In December, wage gains slowed from earlier in 2019, with average hourly earnings up 2.9% year over year.
When unemployment is low, wages typically shoot up. But wages are growing more slowly than they did 20 years ago.
A Bankrate.com survey of 1,000 people across the country found only 49% of respondents got a raise in 2019.
"It's really a measure, I think, of worker confidence in the economy," said Tara Sinclair of George Washington University.
According to the Labor Department, the employment-to-population ratio for 25- to 54-year-olds hasn't been this high since 2008.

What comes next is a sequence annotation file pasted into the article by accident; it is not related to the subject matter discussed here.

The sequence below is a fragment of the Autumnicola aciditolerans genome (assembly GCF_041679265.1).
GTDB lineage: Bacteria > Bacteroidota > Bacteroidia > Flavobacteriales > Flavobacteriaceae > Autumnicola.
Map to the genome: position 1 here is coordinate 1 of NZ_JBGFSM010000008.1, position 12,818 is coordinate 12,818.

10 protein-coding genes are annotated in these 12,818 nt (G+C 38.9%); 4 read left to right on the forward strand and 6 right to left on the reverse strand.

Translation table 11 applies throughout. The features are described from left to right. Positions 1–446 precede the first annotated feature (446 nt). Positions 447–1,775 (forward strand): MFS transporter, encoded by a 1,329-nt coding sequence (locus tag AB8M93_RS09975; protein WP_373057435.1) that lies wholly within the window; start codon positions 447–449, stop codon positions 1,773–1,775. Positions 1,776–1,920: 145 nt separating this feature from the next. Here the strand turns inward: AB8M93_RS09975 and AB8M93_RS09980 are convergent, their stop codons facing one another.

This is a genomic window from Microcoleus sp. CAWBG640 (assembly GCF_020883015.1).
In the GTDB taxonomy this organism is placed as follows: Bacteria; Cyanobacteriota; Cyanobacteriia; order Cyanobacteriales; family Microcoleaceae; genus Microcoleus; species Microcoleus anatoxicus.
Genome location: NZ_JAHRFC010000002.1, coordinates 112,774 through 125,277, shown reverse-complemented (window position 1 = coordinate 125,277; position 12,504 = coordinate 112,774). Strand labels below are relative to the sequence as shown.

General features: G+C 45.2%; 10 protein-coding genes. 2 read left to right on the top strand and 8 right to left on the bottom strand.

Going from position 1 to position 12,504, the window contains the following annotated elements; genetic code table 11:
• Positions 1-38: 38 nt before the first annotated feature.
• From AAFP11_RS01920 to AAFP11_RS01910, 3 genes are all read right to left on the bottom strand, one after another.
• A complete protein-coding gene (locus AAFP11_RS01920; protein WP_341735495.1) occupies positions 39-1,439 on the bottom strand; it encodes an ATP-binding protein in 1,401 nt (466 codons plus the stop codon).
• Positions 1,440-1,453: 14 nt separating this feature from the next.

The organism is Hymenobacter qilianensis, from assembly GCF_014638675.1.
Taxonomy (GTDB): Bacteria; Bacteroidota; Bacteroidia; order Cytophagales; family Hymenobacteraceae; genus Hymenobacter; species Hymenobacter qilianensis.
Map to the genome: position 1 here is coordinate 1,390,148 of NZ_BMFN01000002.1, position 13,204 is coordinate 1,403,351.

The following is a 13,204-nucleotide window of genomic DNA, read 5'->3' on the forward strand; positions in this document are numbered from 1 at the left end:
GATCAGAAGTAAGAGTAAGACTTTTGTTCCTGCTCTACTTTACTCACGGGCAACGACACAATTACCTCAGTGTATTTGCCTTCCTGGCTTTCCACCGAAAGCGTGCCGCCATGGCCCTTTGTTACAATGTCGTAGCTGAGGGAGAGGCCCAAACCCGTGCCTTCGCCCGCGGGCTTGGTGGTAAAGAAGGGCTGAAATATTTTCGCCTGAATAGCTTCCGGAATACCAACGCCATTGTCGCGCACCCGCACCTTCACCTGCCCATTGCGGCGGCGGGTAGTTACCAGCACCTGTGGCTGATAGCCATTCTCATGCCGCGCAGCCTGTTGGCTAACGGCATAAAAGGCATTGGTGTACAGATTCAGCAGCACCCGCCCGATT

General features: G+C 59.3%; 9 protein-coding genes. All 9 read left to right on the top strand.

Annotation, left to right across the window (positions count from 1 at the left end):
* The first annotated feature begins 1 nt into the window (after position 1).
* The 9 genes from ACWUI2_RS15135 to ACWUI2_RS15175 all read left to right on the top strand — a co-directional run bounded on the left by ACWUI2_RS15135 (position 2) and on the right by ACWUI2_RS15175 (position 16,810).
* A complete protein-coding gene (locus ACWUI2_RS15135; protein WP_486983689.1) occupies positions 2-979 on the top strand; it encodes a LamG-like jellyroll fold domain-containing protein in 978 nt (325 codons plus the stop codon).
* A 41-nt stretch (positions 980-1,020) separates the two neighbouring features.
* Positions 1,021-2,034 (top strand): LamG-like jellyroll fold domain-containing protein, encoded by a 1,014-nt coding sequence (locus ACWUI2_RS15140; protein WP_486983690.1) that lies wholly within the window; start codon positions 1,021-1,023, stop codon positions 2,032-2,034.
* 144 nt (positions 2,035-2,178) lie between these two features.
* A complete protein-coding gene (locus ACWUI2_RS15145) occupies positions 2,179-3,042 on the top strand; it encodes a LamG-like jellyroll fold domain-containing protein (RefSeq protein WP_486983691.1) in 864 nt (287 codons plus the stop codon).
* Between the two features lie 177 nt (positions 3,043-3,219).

Labor Department data shows average monthly job creation has slowed significantly since 2018.
The U.S. unemployment rate remains historically low. But that does not mean everyone who wants a job has a job.
U.S. employers slowed their hiring in July but still added a solid 164,000 jobs to an economy that appears poised to extend its decade-long expansion.
The unemployment rate is hovering around a 50-year low, but some companies are still shedding jobs.
The Phillips curve, which describes an inverse relationship between unemployment and inflation, just doesn't seem to be working lately.